Conservation lobbyists always have an extensive wish list of bills they want killed. This session the top spot on most wish lists was occupied by Sen. Debbie Shea’s (D-Butte) bill that asked voters to reconsider their 1998 ban on the cyanide heap-leach mining of gold and silver. Two weeks ago, lobbyists got their wish and Shea dropped SB 436 amidst claims that she didn’t have the votes to float the bill. Now lobbyists are remembering the old adage “be careful what you wish for.”
At the press conference where Shea announced she was withdrawing the bill, she explained that the campaign to overturn the ban isn’t over. The mining companies—including Colorado’s Canyon Resources—who first brought the bill to Shea, plan on using the initiative process to take the issue back to the voters.
Conservation groups have claimed all along that this is the appropriate way to address the issue.
“We said quite vocally at the hearing on the bill that if they really thought this was a good idea, they should do what the proponents did,” says Clark Fork Coalition conservation director and staff attorney Matt Clifford, “which was go out and convince the voters that cyanide heap-leach mining was a good thing. So now if they want to do that, I say more power to them.”
Since the onset of the 2003 session, many have said that changes to initiative law will make the process harder (see “Second guessing,” by Jed Gottlieb, March 20, 2003). Clifford and other representatives from conservation groups have attributed the changes to pressure from industry lobbyists whose clients frequently lose money when the public—not the Legislature—enacts laws strengthening environmental standards and industry oversight.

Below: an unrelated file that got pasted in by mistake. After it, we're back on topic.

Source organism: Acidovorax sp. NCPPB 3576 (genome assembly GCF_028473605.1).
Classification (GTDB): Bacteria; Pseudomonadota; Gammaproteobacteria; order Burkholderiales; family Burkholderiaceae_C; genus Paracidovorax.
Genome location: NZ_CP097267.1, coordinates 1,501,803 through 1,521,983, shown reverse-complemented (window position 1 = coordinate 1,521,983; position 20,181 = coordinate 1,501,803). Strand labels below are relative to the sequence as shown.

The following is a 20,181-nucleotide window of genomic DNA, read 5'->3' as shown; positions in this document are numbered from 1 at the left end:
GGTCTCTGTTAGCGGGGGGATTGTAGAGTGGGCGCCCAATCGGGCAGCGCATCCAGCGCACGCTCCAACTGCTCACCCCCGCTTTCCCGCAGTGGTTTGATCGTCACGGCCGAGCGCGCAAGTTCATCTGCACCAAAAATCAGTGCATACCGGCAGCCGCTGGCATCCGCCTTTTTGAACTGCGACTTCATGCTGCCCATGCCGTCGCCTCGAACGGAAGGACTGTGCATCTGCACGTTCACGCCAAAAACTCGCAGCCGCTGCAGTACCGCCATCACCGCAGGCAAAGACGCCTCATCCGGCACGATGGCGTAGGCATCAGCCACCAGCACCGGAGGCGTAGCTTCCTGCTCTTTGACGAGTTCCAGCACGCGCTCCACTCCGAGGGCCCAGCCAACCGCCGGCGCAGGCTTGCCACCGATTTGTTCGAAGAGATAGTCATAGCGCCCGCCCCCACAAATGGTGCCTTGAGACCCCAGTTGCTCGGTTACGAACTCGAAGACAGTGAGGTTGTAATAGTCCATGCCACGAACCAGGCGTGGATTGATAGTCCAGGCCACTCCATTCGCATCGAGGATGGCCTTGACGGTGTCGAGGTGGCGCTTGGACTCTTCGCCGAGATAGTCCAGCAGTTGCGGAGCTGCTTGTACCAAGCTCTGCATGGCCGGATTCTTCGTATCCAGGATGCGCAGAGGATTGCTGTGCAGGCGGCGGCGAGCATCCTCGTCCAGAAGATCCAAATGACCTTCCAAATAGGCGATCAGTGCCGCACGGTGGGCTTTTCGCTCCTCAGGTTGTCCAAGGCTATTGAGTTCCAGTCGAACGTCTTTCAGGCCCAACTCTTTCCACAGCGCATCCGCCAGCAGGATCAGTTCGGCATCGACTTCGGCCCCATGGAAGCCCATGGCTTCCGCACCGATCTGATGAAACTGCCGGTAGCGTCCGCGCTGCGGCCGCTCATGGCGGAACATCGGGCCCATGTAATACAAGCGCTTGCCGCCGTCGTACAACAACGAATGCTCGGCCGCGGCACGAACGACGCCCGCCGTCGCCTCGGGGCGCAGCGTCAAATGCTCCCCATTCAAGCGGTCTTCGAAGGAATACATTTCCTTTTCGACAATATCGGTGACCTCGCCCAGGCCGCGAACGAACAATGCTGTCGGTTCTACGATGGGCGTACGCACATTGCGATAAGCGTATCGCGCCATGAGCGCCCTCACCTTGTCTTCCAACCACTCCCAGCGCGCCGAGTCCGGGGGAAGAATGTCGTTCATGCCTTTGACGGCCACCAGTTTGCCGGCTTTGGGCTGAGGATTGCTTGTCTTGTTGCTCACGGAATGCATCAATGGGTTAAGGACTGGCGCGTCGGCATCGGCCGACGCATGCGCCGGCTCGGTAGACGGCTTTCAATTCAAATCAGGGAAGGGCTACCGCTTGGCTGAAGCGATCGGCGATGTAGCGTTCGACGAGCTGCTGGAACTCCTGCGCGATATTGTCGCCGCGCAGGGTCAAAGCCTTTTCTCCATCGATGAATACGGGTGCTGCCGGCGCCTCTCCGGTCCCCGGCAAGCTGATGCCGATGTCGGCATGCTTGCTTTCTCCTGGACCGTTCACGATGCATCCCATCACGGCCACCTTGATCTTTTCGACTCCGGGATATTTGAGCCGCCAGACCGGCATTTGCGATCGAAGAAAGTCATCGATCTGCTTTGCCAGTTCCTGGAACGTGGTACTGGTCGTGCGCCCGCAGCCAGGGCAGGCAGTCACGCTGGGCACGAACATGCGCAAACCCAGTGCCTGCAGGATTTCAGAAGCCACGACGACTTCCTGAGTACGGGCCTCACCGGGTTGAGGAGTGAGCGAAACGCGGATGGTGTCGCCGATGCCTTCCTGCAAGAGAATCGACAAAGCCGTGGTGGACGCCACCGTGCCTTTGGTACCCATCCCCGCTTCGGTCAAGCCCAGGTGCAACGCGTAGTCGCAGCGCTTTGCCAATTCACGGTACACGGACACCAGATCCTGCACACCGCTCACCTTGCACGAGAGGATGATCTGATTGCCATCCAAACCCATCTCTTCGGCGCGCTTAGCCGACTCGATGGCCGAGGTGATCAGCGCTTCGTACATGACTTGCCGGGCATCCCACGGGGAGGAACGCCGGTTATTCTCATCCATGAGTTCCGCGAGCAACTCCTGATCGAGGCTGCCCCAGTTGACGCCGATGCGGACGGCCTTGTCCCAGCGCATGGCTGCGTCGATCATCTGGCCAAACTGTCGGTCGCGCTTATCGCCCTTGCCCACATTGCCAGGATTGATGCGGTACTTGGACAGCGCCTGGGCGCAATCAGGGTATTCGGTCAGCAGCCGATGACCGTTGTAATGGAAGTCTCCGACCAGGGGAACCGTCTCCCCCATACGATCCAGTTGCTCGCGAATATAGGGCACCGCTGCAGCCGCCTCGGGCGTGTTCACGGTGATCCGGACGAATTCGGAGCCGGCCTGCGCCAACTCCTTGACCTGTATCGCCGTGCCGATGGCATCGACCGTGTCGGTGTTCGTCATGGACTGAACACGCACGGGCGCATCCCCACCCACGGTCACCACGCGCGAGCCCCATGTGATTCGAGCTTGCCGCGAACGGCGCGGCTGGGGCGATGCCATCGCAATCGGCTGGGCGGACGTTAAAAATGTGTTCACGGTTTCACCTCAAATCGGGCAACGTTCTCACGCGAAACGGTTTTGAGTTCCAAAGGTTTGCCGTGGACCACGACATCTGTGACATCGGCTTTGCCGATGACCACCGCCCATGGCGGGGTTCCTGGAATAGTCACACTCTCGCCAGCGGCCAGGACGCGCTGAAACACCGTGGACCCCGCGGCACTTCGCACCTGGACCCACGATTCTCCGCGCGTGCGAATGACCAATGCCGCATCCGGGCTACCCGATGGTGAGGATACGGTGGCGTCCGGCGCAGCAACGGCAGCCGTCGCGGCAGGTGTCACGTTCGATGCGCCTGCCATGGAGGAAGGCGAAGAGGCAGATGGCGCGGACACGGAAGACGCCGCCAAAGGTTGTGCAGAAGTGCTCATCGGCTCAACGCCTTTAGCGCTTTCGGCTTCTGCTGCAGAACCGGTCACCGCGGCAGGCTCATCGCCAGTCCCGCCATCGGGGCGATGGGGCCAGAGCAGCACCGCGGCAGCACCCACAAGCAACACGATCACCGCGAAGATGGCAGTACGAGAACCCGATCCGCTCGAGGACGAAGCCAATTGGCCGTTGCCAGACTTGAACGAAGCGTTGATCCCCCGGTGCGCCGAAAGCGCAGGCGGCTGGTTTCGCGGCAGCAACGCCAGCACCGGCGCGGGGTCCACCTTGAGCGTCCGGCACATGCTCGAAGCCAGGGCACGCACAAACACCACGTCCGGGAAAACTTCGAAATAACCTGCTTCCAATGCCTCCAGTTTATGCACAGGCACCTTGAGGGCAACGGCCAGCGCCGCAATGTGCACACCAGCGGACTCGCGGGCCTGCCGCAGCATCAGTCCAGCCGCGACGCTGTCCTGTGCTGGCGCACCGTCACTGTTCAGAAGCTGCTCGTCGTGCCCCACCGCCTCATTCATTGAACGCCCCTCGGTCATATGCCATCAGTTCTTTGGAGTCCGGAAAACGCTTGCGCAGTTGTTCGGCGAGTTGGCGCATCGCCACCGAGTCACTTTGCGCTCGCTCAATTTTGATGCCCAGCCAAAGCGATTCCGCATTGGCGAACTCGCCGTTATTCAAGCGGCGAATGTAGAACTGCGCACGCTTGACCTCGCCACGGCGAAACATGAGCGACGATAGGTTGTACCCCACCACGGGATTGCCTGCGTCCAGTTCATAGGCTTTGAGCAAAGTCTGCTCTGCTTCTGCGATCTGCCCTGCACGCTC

While many expect fewer initiatives in the future, they also see more money being funneled into the few remaining initiative campaigns. Supporters of Shea’s bill have said that voters never got to hear the mining companies’ side of the story during the initiative campaign that banned the process in 1998, due to a ban on corporate contributions to initiative campaigns. The ban on corporate contributions was later ruled unconstitutional, freeing up wealthy industries to spend millions on future initiative campaigns.
“They could have unlimited spending,” says Clifford. “The mining industries can raise a lot more money than public interest groups. But I think it’s still a tough sell, trying to convince the voters that cyanide heap-leach mining is a good thing given [the mining industry’s] record in Montana.”
Clifford has faith in the voters, but has seen large amounts of money change the momentum of initiative campaigns—one example being the buy-back-the-dams campaign, which made headway until PPL and Avista contributions allowed the anti-buy-back-the-dams campaign to outspend opponents more than fifty times over.
Shea says she’s not going to be involved in the initiative campaign, but that a coalition including industry and labor groups and the Montana Chamber of Commerce could line up behind the drive. Conservation groups expect the drive to begin with a bang as soon as the 2003 session is wrapped up later this month.